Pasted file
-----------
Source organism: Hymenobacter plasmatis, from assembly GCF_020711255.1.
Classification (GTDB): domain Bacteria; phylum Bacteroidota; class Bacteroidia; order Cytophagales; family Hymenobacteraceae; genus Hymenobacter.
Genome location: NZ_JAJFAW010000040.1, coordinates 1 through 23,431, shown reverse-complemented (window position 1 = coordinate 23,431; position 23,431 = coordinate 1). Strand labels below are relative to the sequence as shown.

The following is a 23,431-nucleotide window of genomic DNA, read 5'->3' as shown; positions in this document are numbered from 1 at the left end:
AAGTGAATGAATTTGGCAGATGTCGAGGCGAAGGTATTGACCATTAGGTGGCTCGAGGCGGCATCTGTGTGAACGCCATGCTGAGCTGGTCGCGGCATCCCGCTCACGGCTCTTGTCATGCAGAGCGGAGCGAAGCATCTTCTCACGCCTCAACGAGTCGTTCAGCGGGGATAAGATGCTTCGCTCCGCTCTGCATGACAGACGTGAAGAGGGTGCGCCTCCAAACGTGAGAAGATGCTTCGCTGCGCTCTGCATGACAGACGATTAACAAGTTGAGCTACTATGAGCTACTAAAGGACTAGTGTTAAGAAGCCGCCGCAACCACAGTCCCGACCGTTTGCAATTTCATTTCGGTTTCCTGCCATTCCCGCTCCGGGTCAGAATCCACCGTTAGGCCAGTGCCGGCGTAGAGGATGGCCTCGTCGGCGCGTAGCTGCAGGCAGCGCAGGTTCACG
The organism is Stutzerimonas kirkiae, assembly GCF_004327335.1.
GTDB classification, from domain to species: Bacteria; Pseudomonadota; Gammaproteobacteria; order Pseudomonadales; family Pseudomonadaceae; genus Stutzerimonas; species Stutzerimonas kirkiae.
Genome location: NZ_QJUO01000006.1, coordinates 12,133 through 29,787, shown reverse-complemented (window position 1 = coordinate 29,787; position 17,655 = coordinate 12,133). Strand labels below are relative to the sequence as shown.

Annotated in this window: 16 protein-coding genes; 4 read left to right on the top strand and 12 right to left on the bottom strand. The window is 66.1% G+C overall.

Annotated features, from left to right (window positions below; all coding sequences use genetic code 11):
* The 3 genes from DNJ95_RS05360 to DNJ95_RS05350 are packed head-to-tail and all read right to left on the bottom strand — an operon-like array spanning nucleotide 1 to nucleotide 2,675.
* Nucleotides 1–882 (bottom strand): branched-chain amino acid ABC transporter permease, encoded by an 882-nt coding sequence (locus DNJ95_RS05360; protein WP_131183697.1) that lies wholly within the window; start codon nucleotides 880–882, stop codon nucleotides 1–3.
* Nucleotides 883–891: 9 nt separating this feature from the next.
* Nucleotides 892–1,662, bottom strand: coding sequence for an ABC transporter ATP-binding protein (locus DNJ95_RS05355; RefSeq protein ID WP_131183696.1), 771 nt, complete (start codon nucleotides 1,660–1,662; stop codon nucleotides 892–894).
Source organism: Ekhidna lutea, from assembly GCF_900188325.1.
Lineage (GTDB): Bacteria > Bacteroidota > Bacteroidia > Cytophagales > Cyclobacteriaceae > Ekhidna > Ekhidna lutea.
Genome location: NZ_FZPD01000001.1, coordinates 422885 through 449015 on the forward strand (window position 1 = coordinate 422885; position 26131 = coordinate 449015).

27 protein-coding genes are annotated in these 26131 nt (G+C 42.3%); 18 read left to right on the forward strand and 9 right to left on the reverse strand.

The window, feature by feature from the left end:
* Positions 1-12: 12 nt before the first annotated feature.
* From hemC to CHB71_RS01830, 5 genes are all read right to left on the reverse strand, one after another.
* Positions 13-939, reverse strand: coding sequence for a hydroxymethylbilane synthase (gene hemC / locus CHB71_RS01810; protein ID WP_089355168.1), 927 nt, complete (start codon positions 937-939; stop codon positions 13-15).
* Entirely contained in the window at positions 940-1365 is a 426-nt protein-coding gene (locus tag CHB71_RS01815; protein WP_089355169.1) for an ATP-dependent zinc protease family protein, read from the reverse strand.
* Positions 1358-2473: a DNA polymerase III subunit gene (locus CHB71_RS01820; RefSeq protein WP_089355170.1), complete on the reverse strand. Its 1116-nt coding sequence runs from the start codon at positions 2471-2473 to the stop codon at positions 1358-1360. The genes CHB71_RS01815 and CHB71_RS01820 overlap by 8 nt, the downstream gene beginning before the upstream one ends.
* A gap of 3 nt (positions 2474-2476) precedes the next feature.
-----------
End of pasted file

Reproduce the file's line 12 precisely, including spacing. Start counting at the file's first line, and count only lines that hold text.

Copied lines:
* Nucleotides 1–882 (bottom strand): branched-chain amino acid ABC transporter permease, encoded by an 882-nt coding sequence (locus DNJ95_RS05360; protein WP_131183697.1) that lies wholly within the window; start codon nucleotides 880–882, stop codon nucleotides 1–3.